The Amendment Act substitutes section 17 of FCRA requiring the recipient of foreign contribution to receive such amount only in an account designated as "FCRA Account" opened in a branch of the State Bank of India (SBI) at New Delhi.
However, it provides relaxation to the recipient to also open another FCRA Account in any of the scheduled banks in India for the purpose of keeping or utilising the foreign contribution which has been received from its "FCRA Account" in the branch of SBI at New Delhi.
Power to prohibit a foreign contribution recipient from utilising/receiving its funds
Under the Act, if a person accepting foreign contributions is found guilty of violating any provisions of the Act, the unutilised or unreceived foreign contribution could be utilised or received, only with the prior approval of the Government.
The Amendment Act has now added a proviso to section 11 to provide that the Government may also restrict usage of unutilised foreign contribution if, based on a summary inquiry the Government believes that such person has contravened provisions of the Act. This amendment appears to be preventive to enable the Government to preclude receipt and utilisation of foreign contributions when it finds that the recipient is prima-facie contravening the Act.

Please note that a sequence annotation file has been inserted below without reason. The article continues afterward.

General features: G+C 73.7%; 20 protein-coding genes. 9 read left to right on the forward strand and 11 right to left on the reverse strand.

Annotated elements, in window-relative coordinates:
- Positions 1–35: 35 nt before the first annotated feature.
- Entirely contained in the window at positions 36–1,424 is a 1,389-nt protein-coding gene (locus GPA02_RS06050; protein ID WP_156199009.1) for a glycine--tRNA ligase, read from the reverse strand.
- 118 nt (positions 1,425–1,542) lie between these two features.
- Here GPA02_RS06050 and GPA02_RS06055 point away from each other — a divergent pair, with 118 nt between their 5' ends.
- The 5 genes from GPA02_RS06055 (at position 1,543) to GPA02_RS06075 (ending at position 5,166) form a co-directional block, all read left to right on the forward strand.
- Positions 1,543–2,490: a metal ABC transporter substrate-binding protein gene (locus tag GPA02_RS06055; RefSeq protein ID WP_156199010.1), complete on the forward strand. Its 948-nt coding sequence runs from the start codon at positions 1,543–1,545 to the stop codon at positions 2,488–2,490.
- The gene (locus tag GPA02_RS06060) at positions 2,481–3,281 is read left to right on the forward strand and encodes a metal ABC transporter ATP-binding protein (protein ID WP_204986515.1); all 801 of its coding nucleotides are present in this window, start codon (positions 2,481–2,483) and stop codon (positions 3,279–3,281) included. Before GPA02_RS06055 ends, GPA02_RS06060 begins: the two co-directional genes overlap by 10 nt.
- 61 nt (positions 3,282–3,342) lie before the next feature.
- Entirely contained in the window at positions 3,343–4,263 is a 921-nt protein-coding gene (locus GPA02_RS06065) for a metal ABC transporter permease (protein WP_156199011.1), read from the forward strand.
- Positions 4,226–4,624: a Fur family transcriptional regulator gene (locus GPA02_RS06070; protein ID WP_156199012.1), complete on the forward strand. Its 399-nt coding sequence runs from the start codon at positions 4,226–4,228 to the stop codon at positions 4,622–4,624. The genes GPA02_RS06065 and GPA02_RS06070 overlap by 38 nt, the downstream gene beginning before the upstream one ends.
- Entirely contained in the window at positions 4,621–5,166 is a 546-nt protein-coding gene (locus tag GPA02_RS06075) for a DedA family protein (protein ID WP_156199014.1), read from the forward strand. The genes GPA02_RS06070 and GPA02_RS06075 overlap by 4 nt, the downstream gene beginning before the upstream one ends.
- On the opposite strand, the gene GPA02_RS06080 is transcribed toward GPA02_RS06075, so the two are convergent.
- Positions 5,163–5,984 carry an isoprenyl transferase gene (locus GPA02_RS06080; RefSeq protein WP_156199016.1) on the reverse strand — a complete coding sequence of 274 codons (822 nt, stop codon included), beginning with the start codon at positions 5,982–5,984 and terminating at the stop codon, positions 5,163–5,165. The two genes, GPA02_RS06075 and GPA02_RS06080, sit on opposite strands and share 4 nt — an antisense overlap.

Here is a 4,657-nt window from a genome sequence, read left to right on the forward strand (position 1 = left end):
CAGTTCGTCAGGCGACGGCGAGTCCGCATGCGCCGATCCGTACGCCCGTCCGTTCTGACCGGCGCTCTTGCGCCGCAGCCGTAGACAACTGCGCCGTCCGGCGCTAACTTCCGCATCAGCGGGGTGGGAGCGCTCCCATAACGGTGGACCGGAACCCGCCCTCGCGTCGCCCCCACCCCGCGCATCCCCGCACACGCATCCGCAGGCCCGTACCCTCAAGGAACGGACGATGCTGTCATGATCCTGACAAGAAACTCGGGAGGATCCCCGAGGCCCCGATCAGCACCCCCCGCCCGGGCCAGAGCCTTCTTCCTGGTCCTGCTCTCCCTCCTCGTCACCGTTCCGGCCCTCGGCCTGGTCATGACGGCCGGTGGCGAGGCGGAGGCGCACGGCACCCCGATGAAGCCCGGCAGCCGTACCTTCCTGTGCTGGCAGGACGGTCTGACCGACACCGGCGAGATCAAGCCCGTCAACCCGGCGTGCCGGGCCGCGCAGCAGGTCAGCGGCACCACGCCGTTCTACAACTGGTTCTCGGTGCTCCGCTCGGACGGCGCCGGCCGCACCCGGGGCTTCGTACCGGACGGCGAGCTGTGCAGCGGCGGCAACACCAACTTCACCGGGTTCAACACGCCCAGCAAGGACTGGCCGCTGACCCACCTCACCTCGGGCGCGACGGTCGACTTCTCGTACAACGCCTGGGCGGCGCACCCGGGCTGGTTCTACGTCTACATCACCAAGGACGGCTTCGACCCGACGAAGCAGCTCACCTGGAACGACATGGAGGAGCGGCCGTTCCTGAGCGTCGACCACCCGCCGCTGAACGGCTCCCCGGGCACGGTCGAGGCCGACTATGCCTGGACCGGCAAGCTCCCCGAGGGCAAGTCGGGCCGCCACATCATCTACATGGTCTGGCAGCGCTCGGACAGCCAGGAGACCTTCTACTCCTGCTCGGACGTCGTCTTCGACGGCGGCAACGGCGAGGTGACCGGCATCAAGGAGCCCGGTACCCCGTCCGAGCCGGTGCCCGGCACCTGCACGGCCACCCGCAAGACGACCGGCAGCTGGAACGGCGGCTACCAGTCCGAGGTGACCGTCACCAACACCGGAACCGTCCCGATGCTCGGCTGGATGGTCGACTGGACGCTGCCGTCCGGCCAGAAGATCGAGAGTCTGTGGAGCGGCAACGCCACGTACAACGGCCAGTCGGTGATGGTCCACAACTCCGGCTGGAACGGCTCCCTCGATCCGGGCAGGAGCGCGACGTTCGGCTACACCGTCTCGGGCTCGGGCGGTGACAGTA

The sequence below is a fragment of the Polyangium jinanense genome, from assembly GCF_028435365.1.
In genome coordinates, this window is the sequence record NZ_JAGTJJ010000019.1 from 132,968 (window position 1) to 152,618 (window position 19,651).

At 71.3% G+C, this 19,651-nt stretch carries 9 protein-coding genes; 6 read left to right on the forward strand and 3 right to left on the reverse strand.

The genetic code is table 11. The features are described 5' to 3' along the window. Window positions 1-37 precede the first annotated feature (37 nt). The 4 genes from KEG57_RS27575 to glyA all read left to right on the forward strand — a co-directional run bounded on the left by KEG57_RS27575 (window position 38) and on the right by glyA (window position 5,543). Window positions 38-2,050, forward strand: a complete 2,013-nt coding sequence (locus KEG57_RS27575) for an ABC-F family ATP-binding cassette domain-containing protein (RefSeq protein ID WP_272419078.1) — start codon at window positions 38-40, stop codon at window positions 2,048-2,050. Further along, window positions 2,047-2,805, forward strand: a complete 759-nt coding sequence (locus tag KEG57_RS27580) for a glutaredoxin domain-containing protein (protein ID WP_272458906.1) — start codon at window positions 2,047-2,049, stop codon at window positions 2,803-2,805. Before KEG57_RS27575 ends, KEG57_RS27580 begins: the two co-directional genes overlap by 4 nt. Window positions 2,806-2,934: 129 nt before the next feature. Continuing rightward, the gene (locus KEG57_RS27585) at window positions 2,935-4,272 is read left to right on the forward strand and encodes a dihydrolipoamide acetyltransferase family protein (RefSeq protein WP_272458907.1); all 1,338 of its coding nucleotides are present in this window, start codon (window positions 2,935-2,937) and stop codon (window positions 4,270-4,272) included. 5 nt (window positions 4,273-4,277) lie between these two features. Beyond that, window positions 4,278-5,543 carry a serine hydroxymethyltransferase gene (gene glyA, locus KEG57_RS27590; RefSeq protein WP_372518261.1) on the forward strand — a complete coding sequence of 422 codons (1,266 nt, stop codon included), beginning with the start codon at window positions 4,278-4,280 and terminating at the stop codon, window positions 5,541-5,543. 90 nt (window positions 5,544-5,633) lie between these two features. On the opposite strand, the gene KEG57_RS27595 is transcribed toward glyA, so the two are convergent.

The Amendment Act has amended section 13 of the Act to give the Government the power to suspend the registration certificate of a person for up to 360 days instead of 180 days as per the Old Act. This will provide a tool to the Government to keep the registration certificates under suspension for almost a year when it may not have solid grounds to finally cancel the registration. Needless to say, that the power to extend the suspension will have to be exercised judiciously
Surrender of certificate
The Amendment Act has added section 14A allowing the Government to permit a person to voluntarily surrender their registration certificate, if it is satisfied that such person has not contravened any provisions of the Act. Post surrender, the management of the foreign contribution and related assets will then vest with the prescribed authority.
Identification of all office bearers or directors or other key functionaries
A new section has been inserted wherein any person who applies for a permission or registration/renewal under FCRA shall need to provide Aadhaar cards of all its office bearers or directors or other key functionaries. In case of foreigners, a copy of passport or overseas citizen of India card shall need to be submitted.
The Amendment Act hopes to ensure greater transparency and effective monitoring of the inflow of foreign funds and the utilization for the activities set out in their registration.
Though, it is a never-ending argument that whether there was a need to bring such drastic reforms in spite of the fact that foreign contributions were already under strict regulatory controls, however surely such changes will have far-reaching consequences in the fields of education, health, people’s livelihoods, gender justice and indeed democracy in India.